One of the leading factors that can cause skin cancer is overexposure to the harmful UV or Ultraviolet rays. Skin cancer, characterized by abnormal growth of skin cells, is by far considered one of the most common types of cancer. At the moment, there is no established tool yet that will be able to measure the level of UV exposure people are actually getting.
However, recently, scientists have developed an advanced device which is capable of measuring UV ray exposure. This tiny, wearable device is smaller than M&m’s chocolate candy and is thinner than a credit card. Considered as the world’s smallest wearable, the device is battery-free and waterproof. This groundbreaking device is designed to help optimize the treatment of various skin conditions including:
SAD or Seasonal affective disorder
Reduce the risk of skin burn
Reduce the risk of skin cancer
The new device is wireless and interacts with the phone. It works by monitoring and measuring the UV rays of the surroundings. Then it keeps its user aware about the level of UV exposure they have. With its ability to warn users against UV radiation, the device can be particularly helpful for those skin cancer survivors.
This rugged device can be fastened to the hat, clipped to the sunglasses or glued on the nails of the users. It is capable of recording up to three separate wavelengths of light simultaneously.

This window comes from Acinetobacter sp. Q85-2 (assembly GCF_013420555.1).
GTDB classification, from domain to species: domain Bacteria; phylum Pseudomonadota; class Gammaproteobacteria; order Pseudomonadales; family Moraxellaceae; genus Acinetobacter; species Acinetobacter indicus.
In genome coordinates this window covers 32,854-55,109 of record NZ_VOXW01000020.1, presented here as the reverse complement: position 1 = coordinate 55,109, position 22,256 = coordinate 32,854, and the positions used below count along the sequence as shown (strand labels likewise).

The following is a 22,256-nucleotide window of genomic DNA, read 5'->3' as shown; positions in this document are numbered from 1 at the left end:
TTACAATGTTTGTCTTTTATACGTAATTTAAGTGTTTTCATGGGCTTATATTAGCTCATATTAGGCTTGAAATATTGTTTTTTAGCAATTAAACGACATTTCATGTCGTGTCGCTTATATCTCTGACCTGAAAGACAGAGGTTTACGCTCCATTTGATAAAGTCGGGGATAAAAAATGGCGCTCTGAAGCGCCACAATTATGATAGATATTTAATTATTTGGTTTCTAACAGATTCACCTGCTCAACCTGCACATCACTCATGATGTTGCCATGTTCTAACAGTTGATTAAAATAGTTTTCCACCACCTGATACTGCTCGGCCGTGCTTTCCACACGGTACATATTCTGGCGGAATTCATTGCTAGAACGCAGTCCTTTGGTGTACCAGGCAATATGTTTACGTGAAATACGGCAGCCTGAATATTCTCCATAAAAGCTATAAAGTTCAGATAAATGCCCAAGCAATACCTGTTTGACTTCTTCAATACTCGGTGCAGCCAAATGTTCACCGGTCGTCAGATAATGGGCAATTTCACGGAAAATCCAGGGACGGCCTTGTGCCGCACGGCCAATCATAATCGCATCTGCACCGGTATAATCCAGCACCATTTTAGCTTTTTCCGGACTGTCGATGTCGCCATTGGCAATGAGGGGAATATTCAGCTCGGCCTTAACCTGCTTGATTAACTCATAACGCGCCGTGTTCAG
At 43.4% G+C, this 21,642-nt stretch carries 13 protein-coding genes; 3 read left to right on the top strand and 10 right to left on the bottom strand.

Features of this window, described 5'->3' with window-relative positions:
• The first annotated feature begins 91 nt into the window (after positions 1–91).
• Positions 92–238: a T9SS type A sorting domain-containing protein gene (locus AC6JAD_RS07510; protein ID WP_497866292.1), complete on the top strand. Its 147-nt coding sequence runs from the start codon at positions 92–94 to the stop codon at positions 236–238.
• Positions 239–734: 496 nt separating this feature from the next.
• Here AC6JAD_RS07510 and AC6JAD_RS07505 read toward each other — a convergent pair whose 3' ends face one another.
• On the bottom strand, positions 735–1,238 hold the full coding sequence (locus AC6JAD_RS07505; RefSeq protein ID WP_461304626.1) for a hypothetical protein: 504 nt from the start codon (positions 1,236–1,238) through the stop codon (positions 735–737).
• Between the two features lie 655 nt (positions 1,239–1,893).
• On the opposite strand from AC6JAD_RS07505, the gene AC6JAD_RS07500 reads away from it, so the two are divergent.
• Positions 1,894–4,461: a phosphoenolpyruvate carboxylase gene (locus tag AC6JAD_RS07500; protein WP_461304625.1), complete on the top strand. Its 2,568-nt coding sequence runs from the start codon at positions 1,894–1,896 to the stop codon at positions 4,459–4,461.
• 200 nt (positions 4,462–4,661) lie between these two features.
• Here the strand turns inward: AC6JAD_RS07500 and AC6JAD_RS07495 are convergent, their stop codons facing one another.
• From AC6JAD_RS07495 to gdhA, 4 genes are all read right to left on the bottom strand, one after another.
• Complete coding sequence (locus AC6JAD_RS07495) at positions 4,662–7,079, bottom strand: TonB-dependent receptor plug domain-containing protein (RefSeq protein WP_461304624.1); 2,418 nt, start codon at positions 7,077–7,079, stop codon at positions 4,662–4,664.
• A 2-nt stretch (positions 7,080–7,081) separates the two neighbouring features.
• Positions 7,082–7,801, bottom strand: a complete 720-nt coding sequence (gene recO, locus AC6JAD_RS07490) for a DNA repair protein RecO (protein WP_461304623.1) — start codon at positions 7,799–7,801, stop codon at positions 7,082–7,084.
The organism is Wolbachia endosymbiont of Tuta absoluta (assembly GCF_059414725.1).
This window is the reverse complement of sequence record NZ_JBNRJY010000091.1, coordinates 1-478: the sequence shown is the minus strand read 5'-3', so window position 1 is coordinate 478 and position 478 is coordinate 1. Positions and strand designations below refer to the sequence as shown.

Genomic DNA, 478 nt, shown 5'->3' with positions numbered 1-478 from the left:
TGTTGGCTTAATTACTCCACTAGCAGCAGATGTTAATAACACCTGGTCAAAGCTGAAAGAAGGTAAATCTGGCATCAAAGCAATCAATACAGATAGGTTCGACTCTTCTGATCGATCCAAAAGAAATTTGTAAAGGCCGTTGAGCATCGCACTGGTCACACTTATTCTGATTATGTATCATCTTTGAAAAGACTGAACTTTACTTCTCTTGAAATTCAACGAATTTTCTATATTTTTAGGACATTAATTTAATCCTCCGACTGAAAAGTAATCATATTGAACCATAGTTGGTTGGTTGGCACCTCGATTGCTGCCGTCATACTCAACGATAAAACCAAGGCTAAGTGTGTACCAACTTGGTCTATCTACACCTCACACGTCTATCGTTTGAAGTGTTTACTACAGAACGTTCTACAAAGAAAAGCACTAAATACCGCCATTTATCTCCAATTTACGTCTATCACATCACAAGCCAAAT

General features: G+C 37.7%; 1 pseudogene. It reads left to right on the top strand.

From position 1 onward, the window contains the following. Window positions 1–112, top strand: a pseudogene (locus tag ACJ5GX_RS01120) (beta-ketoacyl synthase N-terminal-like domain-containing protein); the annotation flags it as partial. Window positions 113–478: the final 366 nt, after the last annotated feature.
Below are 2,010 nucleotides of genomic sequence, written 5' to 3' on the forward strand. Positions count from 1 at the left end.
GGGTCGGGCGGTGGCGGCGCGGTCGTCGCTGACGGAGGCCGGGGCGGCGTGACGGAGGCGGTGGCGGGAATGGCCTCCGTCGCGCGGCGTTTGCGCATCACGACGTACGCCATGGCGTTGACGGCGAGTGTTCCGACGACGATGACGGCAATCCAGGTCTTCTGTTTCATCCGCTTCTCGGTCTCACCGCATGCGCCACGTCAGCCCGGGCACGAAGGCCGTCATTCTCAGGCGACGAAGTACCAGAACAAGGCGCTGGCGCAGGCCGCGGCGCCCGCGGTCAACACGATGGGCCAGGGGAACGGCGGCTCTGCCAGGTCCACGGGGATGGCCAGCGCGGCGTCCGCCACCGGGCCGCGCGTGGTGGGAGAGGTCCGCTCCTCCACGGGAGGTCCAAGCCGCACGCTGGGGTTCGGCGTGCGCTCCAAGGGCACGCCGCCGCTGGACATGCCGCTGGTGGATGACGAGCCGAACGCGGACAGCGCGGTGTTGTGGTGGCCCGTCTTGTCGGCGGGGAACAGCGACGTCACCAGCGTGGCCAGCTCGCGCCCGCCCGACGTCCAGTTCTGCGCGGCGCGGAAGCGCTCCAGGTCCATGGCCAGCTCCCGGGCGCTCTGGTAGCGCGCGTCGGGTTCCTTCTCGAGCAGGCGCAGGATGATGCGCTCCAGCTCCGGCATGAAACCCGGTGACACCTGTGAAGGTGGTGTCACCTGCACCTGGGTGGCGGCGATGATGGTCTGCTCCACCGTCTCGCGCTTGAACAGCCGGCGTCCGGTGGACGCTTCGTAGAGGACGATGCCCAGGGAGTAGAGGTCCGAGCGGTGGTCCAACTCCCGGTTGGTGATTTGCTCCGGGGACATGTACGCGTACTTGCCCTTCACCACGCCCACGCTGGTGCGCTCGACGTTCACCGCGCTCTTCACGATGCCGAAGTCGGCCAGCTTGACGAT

Based on the Science Translational Medicine journal published in the paper, researches have stated that the device is securely sealed in a thin layer of transparent plastic. It has neither a switch nor an interface prone to wear out.
During the study, the participants who mounted the device on themselves were able to record multiple forms of light exposure while they were outdoors. This is true, even when they are in the water.
The device was able to detect therapeutic UV light that is used in clinical phototherapy booths to treat psoriasis, atopic dermatitis and other skin issues associated with autoimmune diseases. It can also monitor UV light used in blue light phototherapy for newborns in the neonatal intensive care unit afflicted with jaundice. In addition, impressively enough, the device is capable of measuring white light exposure for seasonal mood disorder called SAD or Seasonal Affective Disorder. SAD is a type of depression that occurs during the same time every year and is related to the seasons.
As mentioned earlier, the button-like device does not require batteries to operate. In fact, it is always on and does not need to be recharged at all.
Steve Xu, from the US’s Northwestern University, has stated that there is indeed a critical need for technologies that can measure and promote safe UV exposure accurately, at a personalized level in the natural environments.
Furthermore, Xu said that with the use of the device, they hope that since people will now have information about their exposure to the hazardous UV rays, hopefully, this will encourage them to develop healthier habits when they are out in the sun.